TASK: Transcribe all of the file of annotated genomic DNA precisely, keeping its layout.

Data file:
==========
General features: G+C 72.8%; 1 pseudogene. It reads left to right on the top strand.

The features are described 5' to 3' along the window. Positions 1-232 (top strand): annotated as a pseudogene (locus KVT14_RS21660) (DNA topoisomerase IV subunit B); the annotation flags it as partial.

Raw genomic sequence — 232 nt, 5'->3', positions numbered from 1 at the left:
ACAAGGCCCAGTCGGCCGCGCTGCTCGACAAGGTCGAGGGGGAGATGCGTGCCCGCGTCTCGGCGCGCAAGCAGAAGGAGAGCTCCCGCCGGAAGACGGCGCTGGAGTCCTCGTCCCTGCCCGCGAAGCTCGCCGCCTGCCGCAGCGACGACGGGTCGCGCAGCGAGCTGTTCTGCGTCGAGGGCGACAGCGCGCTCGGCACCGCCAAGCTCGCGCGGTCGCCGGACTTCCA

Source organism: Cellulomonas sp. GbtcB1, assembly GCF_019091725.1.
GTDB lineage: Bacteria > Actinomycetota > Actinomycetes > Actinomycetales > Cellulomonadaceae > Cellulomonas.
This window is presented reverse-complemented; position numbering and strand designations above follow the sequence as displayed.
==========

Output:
General features: G+C 72.8%; 1 pseudogene. It reads left to right on the top strand.

The features are described 5' to 3' along the window. Positions 1-232 (top strand): annotated as a pseudogene (locus KVT14_RS21660) (DNA topoisomerase IV subunit B); the annotation flags it as partial.

Raw genomic sequence — 232 nt, 5'->3', positions numbered from 1 at the left:
ACAAGGCCCAGTCGGCCGCGCTGCTCGACAAGGTCGAGGGGGAGATGCGTGCCCGCGTCTCGGCGCGCAAGCAGAAGGAGAGCTCCCGCCGGAAGACGGCGCTGGAGTCCTCGTCCCTGCCCGCGAAGCTCGCCGCCTGCCGCAGCGACGACGGGTCGCGCAGCGAGCTGTTCTGCGTCGAGGGCGACAGCGCGCTCGGCACCGCCAAGCTCGCGCGGTCGCCGGACTTCCA

Source organism: Cellulomonas sp. GbtcB1, assembly GCF_019091725.1.
GTDB lineage: Bacteria > Actinomycetota > Actinomycetes > Actinomycetales > Cellulomonadaceae > Cellulomonas.
This window is presented reverse-complemented; position numbering and strand designations above follow the sequence as displayed.